Bleeding Hearts Page 28

“I can’t help it. That was totally disgusting.”

“I know, but you’ll alert the—” She stopped as a vampire dropped out of a tree in front of us. “Guards,” she finished drily.

“Princess.” He nodded smartly. There was a row of stakes on his belt and on a strap across his chest. “No humans,” he said kindly to me.

I frowned. “That’s racist. Or species-ist, whatever.”

“No, just safer, little girl.”

His hair was long and white and there were crinkles around his eyes. He looked like somebody’s grandfather out of Braveheart.

Solange stepped close to him, closer than she usually stood near anyone.

“It’s all right,” Solange murmured. “You can rest for a while.”

He suddenly looked sleepy. He struggled not to close his eyes. Even though I was mostly immune to vampire pheromones, I found myself yawning. I plugged my nose. Gandhi whined.

Solange hadn’t been kidding when she said her pheromones were getting stronger. They weren’t supposed to work on other vampires. That was why the new Helios-Ra Hypnos drug was in such hot demand—it offered a temporary hypnotic effect on vampires.

But Solange clearly didn’t need any.

The guard sagged and Solange dragged him into a clump of cedars.

“Sol, doesn’t he work for your family?” I asked, noticing the royal crest on his shirt before the brush swallowed him. My voice came out nasally because I was still pinching my nose closed.

“Yeah, but he never would have let us sneak in. And you wanted to spy, didn’t you?” Solange shrugged. “Now we can.”

I knew he wasn’t hurt, but the way Solange was so cavalier about vamping him made my stomach feel like it were full of acid and insects.

“Let’s go,” she said impatiently.

I followed, trying to ignore the flutter of fear inside my chest.

But I knew she could hear it.

Chapter 11


When I woke up, the man was still blue.

Which didn’t make sense at all.

But neither did the way everything was smearing together like a wet oil painting, or the antique gold quality to the light, thick with dust motes. Even the floor underneath my palms was faded wood, like something you’d find in a pioneer cabin, especially with the iron woodstove and kettle in the corner.

Clearly I’d read so much historical fiction I’d made myself crazy.

Except I couldn’t think of a single historical time period, or even a novel for that matter, with blue-skinned people.

And really, instead of running through the index of literary trivia in my head (Jane Eyre, red room; Crime and Punishment, yellow as an unlucky color …), I should have been focusing on the fact that someone had drugged me and kidnapped me. Nothing else explained the hallucinations or the weird white powder. I wondered again, horrified, if it were anthrax. Wasn’t that supposed to be a white powder? But who the hell roamed tiny hick towns dosing unsuspecting girls with anthrax? And didn’t it have something to do with cows?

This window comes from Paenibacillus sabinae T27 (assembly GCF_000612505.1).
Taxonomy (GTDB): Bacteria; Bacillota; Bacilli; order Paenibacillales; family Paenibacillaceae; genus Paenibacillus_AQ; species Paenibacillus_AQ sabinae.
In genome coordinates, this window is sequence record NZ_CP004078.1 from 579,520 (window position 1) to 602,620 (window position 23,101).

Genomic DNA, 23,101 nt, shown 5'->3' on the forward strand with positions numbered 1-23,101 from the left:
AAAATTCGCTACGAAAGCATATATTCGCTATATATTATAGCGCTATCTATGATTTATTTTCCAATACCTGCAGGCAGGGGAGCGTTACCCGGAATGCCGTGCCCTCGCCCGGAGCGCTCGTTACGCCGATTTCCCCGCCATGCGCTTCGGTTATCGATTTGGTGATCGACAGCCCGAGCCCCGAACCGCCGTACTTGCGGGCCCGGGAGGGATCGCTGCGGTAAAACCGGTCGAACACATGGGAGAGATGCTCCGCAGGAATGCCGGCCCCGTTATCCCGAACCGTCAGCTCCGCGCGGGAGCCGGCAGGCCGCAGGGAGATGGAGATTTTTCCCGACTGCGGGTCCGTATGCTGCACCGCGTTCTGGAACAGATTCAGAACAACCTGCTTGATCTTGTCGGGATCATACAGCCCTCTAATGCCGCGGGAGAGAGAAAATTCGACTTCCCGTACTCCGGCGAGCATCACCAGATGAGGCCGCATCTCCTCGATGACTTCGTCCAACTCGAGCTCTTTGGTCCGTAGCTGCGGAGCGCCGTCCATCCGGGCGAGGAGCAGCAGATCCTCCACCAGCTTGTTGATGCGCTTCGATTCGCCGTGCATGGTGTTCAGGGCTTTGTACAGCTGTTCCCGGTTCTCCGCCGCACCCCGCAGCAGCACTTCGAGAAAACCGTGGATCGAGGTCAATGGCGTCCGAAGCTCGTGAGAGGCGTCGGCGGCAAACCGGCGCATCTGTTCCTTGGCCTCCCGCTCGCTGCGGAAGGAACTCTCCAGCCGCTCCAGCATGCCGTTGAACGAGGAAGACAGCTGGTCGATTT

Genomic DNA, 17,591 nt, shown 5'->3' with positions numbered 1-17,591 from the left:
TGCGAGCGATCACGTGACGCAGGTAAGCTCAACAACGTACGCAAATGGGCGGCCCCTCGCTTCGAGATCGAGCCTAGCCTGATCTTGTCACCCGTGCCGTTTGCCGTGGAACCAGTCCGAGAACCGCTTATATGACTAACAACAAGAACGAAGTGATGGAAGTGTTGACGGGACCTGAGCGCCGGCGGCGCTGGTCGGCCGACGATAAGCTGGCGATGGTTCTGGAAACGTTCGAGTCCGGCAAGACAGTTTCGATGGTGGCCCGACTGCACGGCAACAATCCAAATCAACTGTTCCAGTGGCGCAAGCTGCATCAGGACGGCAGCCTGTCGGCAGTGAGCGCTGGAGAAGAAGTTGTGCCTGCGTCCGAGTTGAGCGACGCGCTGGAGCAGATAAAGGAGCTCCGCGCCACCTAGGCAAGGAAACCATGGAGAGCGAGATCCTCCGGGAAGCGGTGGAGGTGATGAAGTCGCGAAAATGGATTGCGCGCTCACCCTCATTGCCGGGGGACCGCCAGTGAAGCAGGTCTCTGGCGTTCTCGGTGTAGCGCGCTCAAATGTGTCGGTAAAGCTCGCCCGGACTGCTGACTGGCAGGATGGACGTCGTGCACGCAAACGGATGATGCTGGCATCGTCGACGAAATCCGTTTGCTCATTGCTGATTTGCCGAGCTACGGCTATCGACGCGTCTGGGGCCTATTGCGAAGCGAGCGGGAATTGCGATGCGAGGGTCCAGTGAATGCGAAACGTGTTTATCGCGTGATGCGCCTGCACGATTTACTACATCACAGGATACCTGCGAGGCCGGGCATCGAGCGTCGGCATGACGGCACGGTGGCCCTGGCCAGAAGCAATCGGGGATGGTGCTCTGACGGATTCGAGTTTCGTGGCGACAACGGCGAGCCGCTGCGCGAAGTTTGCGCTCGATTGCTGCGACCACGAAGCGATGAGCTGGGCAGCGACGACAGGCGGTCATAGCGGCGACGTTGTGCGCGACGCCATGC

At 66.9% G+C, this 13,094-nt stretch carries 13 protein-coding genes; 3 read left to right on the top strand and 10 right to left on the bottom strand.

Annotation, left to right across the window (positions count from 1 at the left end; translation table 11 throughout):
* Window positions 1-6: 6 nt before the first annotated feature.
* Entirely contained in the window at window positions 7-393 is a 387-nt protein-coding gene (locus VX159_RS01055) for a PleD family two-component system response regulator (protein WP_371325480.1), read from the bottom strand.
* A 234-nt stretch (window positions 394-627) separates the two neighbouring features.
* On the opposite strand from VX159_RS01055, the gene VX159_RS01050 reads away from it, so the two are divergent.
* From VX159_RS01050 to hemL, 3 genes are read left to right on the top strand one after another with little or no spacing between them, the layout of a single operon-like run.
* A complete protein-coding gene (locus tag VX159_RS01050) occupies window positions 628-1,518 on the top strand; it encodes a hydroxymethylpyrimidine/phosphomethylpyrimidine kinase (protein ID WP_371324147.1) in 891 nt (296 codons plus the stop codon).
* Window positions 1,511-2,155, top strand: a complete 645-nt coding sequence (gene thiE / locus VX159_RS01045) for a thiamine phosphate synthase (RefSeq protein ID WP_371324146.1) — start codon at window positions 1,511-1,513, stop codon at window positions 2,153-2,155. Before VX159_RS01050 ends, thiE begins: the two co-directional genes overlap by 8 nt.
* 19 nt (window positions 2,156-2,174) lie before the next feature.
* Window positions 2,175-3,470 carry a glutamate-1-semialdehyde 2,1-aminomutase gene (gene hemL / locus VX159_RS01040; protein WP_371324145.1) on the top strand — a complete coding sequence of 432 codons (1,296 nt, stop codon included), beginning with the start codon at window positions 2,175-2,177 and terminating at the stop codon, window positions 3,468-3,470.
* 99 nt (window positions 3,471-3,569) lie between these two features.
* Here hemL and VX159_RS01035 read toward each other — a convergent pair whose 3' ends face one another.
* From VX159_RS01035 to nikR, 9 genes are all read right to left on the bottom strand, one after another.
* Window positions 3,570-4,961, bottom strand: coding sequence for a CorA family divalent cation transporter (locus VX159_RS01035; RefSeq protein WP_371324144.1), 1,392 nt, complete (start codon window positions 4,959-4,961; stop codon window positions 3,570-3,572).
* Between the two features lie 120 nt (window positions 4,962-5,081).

I recited some of Alfred Noyes’s “The Highwayman” to calm myself. “ ‘They said no word to the landlord, they drank his ale instead, But they gagged his daughter and bound her to the foot of her narrow bed; Two of them knelt at her casement, with muskets at their side! There was death at every window—’ ”

Nope, definitely not calming right now.

I fumbled for my cell phone, dialing 911 before my eyes focused enough to see that I didn’t have a signal. Of course.

I would have cried but my head hurt like the very devil. That line sounded vaguely familiar, like it was from an old book. Pride and Prejudice, maybe. That was comforting. Less comforting was that I couldn’t remember which book it was from. I always remembered stuff like that. I was proud of my reserve of literary and historical details, even if it hadn’t proven particularly useful so far. It certainly hadn’t saved me from getting abducted.

I shut my eyes again, hearing movement. Fear made me feel fuzzy and blurry inside, as if I were filled with air instead of blood and bone. I clamped my jaws down on a mew of panic when footsteps sounded. My eyelids fluttered, trying to open even as I forced them to stay closed. It didn’t make the fear any less acidic in my mouth; I hurt all over with the need to see. But I wanted to be left alone even more. I hoped, vainly, that if the blue man thought I was still unconscious, he’d leave. Then I could figure out how to escape.

“You needn’t bother,” he said softly, much closer than I’d thought he was. “I can hear your pulse, child, and I know you’re awake.”

I didn’t know what to do. He might be testing me, just to see if I was conscious yet. I smelled something like wet earth. It was impossible not to think about dank, dark dungeons. My chest burned as I tried not to gasp or scream or give myself away.

“You’ll want to breathe,” he added calmly, as if he were offering me tea and crumpets. “If you don’t want to swoon.”

I opened my eyes, but only because he used the word “swoon.” It was old-fashioned, out of a Victorian novel.

He wasn’t.

He wore a cream-colored linen shirt, old jeans, and a wampum belt that he must have stolen from some museum. His hair was long and brown and tied back with a piece of rawhide. He might have been handsome, if he weren’t a psychopath.

And very faintly blue.

Also, we were in a one-room cabin with wooden walls shrunken with age. There were shelves of old bottles and a layer of dust as thick as icing on a cake. I rubbed my eyes, even though moving my arms felt like lifting bricks and boulders wrapped in wet cement. No amount of retina friction changed the fact that he was blue. And his eyes were really bloodshot.

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